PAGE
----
We’ve become accustomed to bleak news on the climate front.
But this week’s report on what’s going on beneath Antarctica’s “doomsday glaciers” is one of the most frightening yet.
It should change the way we look at the future.
I have read hundreds of reports and articles about climate change in the past six or seven years.
To be sure, there are some things one can advocate for in good faith Hopeful news – Above all, it is about the expansion of solar and wind energy at the global level. They are now moving so quickly that demand for fossil fuels is expected to peak around 2030 and electricity production will soon come from the majority of “renewable” sources rather than coal, oil and gas.
For those who believe in modernity, in the idea of constant progress, and that man can always control and shape his environment, this is a logical development.
Line of light
But the vast majority of reports are slightly adjusted. It is about signals from different ecosystems or places on Earth that, on the contrary, we are about to lose control.
However, these studies usually have a problem: If we reduce our emissions quickly, we have no chance of doing so. A tampon to hold on to, a ray of light in the dark – and why not? Hasn’t humanity extricated itself from all the predicaments it has fallen into so far?
For this reason, the report was recently published in The nature of climate change If only the ice in West Antarctica was so scary. Among other things, it’s about two “doomsday glaciers” Thwaites and Pine Island, and how warm water reaches under the ice shelves and melts them from below.
It is reported that the ice sheets in West Antarctica It will inevitably meltWhatever we do, because of climate change. Even radical cuts in emissions in the coming decades will not be able to slow the melt.
Considering that West Antarctica contains enough ice to raise sea levels by five metres, this is incredible news.
Just over a third of the world’s population lives closer than 100 meters to the sea. Billions of people will be affected in the world’s largest cities.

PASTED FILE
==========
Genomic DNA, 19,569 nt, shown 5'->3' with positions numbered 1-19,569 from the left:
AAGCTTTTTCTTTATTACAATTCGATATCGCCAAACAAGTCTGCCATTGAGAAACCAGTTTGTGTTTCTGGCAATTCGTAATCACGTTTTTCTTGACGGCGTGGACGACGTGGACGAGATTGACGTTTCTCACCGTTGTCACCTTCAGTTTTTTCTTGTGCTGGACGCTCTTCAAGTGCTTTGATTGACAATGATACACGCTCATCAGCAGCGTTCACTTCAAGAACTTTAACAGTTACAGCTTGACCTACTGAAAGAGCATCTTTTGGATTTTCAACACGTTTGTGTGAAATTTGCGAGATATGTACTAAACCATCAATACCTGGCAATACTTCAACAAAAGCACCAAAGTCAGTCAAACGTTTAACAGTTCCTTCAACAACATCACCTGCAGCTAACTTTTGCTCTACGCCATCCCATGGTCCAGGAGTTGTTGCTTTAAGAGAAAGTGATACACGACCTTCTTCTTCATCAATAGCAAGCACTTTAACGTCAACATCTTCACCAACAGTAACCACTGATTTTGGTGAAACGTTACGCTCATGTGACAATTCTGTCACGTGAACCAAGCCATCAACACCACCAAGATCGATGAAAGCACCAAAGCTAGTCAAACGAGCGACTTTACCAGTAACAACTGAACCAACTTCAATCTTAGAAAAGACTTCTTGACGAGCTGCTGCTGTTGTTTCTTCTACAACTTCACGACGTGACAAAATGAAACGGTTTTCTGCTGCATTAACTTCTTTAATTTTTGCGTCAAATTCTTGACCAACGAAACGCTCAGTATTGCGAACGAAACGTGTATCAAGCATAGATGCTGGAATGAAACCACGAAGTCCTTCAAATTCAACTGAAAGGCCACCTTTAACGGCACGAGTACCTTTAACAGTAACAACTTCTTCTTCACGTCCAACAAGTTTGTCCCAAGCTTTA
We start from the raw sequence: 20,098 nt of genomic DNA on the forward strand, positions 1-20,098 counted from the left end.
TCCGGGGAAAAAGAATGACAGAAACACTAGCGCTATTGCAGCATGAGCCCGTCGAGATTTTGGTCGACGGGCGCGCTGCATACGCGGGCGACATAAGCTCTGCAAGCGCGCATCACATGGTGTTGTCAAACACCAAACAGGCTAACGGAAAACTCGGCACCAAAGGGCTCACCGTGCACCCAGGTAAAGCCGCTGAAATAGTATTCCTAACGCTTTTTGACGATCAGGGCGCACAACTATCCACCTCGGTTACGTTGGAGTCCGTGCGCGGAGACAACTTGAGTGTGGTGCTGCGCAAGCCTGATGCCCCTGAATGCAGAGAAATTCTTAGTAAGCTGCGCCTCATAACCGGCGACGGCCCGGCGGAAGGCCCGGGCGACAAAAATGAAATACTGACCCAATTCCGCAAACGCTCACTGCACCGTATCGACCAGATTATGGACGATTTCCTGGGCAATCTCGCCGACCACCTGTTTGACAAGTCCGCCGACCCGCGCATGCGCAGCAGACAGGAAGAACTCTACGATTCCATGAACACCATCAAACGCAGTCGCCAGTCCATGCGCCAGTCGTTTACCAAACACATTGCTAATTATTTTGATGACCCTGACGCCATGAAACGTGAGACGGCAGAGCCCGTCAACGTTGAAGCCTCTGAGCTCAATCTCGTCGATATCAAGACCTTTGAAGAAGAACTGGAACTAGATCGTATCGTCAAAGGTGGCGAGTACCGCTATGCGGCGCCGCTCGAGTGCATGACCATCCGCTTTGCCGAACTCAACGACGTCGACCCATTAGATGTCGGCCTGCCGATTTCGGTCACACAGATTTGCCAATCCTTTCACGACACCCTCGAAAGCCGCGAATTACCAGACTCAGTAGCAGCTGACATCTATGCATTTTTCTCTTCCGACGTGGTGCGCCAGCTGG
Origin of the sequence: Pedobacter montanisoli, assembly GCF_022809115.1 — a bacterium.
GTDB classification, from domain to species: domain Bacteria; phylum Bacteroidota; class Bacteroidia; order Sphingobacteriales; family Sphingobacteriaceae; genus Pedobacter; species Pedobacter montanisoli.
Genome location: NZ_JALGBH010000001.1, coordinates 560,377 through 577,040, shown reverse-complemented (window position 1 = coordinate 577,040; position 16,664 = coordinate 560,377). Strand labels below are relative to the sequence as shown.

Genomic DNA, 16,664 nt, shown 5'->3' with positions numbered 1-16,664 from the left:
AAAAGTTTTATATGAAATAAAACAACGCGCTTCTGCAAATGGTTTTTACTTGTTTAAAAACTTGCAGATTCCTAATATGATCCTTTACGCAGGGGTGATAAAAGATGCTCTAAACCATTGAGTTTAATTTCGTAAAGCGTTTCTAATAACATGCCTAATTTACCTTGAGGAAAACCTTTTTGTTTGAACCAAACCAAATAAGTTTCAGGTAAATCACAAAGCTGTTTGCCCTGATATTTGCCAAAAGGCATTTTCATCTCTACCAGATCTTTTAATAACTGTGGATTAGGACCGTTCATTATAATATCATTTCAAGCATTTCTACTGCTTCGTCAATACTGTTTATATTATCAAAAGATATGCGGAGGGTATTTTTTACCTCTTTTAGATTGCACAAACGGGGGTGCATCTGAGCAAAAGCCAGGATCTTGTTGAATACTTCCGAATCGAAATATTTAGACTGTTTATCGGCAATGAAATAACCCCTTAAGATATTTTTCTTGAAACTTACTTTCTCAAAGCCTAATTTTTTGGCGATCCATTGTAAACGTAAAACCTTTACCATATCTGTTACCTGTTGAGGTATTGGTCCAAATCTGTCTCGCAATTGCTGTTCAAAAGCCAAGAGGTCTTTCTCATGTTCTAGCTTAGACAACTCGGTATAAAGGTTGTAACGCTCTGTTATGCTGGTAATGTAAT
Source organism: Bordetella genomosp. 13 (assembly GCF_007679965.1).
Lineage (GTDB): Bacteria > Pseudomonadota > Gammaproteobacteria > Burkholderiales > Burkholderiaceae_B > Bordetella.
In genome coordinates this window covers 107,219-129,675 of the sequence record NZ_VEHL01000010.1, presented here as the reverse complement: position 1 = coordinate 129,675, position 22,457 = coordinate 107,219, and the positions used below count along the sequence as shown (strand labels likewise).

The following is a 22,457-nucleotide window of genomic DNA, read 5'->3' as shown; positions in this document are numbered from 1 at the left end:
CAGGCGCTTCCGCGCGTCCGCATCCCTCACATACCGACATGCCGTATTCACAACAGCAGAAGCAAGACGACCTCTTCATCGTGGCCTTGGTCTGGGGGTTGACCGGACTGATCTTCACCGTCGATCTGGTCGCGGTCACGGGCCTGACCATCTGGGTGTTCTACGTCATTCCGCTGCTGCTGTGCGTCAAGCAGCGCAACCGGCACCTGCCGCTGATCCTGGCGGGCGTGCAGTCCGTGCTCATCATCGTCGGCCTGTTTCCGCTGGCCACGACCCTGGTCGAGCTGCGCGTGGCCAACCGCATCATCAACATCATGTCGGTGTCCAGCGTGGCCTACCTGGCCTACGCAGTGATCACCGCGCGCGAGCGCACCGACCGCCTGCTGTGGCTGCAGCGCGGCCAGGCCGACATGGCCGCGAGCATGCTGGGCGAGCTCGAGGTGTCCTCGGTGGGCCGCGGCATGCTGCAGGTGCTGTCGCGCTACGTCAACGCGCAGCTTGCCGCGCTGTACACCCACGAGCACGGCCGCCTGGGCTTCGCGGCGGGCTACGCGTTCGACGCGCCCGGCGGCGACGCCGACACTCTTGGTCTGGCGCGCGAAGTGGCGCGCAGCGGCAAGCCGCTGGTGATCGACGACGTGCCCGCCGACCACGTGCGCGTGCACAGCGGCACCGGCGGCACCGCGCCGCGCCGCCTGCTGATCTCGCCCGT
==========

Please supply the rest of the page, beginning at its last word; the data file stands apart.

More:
“He lost control”
says the study’s lead author, Dr. Caitlin Naughton In a comment:
“We seem to have lost control of the melting of the West Antarctic ice sheet. If we had wanted to preserve it in its historical state, we would have taken action against climate change decades ago. The bright side is that by realizing this and in this situation in advance, the world will have more Time to adapt to the next rise in sea level.
At the same time, she believes we must continue to fight climate change, because it could have a major impact in the next century.
Stone age brain
But will we be able to get that perspective, and realize the situation we are in – and what we need to do?
It is unlikely. Our brain exists in many, many things Stone age brain And act in the same way as when life was a constant struggle for survival on the savannah, when it was a matter of acting quickly and in the short term for the survival of you, your family or your group. We have much more difficulty dealing with long-term threats. Humanity will continue to live as if what was stated in the report did not require immediate amendment.
But if the authors of the new study – which is in line with many other reports – are right, it means we need to start looking at the future of future generations in a different way.
It is one thing to “fix” or “save” the climate, but another to start planning for adaptation.
There’s something about determinism that means we should at least start talking about it, beyond the illusions we have that everything will be solved by human creativity.
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